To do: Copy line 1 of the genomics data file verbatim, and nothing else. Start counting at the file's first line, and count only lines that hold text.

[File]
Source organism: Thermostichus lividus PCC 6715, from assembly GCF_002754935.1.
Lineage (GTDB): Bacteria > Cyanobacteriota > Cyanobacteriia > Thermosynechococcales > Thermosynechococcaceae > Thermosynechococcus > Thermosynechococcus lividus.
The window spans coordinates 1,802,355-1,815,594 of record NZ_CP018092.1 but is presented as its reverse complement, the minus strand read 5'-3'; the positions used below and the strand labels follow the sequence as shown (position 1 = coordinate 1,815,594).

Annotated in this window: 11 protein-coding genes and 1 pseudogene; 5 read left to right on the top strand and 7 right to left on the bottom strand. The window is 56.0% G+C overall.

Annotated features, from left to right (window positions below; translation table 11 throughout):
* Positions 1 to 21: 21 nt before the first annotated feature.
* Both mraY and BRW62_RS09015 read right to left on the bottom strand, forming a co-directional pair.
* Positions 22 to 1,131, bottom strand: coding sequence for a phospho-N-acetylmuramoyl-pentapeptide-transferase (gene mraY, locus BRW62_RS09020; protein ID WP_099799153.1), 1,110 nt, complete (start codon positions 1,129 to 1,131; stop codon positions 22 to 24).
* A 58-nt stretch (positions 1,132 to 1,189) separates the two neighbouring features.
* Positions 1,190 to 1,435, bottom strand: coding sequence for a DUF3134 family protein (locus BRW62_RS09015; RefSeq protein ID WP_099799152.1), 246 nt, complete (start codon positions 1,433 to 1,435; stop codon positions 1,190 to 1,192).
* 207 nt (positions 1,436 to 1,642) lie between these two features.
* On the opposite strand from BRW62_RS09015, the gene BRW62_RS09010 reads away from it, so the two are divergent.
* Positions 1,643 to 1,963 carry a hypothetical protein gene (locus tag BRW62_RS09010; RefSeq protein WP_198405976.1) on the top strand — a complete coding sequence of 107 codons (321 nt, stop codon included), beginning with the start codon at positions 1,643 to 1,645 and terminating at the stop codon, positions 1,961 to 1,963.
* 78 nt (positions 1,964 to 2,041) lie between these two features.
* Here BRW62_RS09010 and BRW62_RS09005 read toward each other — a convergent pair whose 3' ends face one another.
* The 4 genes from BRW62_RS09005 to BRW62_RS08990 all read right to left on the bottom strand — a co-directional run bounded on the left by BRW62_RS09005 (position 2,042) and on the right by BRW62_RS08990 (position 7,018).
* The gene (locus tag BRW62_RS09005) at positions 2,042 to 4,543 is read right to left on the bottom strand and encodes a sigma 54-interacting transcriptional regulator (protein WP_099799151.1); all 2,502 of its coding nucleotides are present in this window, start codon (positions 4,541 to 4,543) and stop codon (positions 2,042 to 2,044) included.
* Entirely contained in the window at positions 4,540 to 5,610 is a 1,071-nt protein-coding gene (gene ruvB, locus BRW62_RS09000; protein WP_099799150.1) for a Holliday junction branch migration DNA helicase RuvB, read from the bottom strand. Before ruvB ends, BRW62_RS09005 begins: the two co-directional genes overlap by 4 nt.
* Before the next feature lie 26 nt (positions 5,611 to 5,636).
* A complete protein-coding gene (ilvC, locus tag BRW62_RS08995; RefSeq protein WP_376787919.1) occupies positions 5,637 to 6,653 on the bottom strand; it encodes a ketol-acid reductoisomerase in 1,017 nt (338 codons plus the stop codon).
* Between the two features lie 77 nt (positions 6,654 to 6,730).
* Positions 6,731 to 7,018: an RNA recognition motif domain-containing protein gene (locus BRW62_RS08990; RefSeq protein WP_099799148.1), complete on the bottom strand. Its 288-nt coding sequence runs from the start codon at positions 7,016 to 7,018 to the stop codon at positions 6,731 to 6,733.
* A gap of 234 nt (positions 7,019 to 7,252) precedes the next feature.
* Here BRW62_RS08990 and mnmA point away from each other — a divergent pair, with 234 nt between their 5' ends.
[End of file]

Source organism: Thermostichus lividus PCC 6715, from assembly GCF_002754935.1.